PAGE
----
In the mid-Nineties, I spent about eighteen months working as an editor for the British edition of a new magazine called Wired, which had been founded in San Francisco as a sort of house journal of the exploding Bay Area tech world. London at the time was fairly sure of itself culturally; this was a moment when you could affix “Brit” to things—BritArt and BritPop—and they would sound cool. But we didn’t have much in the way of BritCyberculture, which was what Wired was selling: a freewheeling future in which old problems like state repression and economic scarcity would be swept away by the internet.
Early in my tenure, I was sent to San Francisco for what was called, only half-jokingly, “an injection of Wired DNA.” I lounged in hot tubs, played frame drums on the beach, ingested strong psychedelics, went to parties, and met the kind of people Wired editors liked to refer to as “digerati”—people such as Stewart Brand, who had started the Whole Earth Catalog. Working at Wired felt like being part of a cult. There were the people who got it, who understood that we were about to be raptured by the internet, and there were Luddites, who would be left behind in the ruins of the old world. In the San Francisco office, staffers went barefoot, the accounting department had a butoh troupe, and—what impressed me most—in the kitchen was a fridge full of Odwalla juices.
I bought into some of this. I had indisputably stumbled into the middle of a momentous technological and social shift, and it was fun to feel part of this late flowering of West Coast counterculture. As a writer in my mid-twenties, I was interviewing philosophers and government officials, touring Scandinavian chip fabrication plants, and trying out VR gear—yet I was also aware that my idea of a “digital revolution” wasn’t the one espoused by the magazine’s senior staff. While at Wired, I was also part of an editorial team producing an underground publication called Mute. Our slogan was “proud to be flesh,” and our contributors included artists, designers, programmers, theorists, and activists. It was grubbier, more European, and much more skeptical about the social impact of the internet. Information may have wanted to be free, we thought, but so did people. Our feral ethos was best demonstrated by the production process. A deal had been struck with the printer that produced the Financial Times. They would use our publication to do test runs on rolls of the FT’s distinctive pink paper, for which we got a cheap rate. The resulting resemblance made for good times on the Tube, as the banker reading over your shoulder, expecting something about interest rates, found himself confronted with headlines like angel, virus: cyberspace breakdown(s) or (my personal favorite) alt.zombie.golf.the.earth.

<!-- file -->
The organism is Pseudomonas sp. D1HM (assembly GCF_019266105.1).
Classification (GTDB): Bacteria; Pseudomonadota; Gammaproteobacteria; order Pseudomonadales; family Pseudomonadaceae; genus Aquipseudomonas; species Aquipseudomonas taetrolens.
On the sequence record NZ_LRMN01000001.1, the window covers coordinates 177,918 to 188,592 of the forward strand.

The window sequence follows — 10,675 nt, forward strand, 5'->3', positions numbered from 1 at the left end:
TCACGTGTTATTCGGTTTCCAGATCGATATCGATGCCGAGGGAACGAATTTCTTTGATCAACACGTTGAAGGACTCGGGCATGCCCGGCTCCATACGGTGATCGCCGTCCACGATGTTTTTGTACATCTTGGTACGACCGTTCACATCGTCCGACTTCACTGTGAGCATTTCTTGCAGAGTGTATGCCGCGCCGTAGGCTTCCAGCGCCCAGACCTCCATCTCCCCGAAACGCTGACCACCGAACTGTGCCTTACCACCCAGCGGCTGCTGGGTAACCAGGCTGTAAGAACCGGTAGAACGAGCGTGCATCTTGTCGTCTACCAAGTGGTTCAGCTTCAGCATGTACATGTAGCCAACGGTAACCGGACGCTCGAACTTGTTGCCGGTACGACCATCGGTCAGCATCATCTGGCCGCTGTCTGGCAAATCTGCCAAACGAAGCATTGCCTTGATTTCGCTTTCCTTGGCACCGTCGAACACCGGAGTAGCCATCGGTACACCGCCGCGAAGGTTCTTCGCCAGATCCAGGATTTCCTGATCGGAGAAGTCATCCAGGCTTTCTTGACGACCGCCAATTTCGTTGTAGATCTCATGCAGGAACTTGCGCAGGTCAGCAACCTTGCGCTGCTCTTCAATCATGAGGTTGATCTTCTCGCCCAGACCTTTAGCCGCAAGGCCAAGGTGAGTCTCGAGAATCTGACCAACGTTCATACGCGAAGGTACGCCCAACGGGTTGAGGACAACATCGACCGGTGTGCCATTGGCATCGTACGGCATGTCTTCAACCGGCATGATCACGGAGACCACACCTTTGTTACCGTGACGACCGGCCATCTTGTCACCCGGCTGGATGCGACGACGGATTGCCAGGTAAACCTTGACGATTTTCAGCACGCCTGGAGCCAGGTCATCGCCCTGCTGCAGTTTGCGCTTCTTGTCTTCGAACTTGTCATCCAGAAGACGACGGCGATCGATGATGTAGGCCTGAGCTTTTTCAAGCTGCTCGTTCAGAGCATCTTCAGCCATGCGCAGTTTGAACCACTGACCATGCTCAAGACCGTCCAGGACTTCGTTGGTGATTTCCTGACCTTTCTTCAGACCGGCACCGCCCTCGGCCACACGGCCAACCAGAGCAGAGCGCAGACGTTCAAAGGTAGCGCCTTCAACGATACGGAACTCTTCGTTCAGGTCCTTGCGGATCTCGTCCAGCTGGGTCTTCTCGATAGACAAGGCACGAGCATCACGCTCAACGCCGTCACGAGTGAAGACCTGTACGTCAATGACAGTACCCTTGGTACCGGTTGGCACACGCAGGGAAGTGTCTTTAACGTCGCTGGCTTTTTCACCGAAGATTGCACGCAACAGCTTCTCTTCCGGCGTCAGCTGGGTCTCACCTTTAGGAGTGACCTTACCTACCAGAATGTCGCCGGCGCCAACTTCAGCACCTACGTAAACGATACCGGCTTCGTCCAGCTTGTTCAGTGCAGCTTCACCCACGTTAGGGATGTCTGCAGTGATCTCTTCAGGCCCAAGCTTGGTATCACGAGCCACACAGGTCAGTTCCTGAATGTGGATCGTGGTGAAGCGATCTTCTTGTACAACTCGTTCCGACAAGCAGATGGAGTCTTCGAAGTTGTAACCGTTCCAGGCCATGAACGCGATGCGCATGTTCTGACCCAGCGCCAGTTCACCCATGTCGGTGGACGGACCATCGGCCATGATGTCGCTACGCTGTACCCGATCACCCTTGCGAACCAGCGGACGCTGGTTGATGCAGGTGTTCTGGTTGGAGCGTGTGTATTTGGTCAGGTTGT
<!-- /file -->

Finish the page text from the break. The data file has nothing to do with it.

Occasionally my dissenting perspective showed through at Wired. I had been struck by the claim, made in another magazine, that only half of the people in the world had ever made a phone call. When Wired’s co-founder, Louis Rossetto, came to London for an editorial meeting, I spoke up to ask why, given the massive disparities in access to communication technology, we weren’t more focused on the digital have-nots. At the time I didn’t know much about my ultimate boss, except that he had a reputation as a visionary who didn’t suffer fools gladly. I later found out that he had been a campus radical in the Sixties, though not the usual type. As a senior at Columbia, Rossetto had co-authored a 1971 New York Times piece titled the new right credo—libertarianism, a passionate polemic in favor of laissez-faire economics, the expansion of private property, and a minimal (or even non-existent) state, accompanied by pictures of a pantheon of heroes, including Ayn Rand and the science fiction writer Robert Heinlein. By the time he started Wired, two decades later, his libertarianism had curdled into an opposition to politics as such.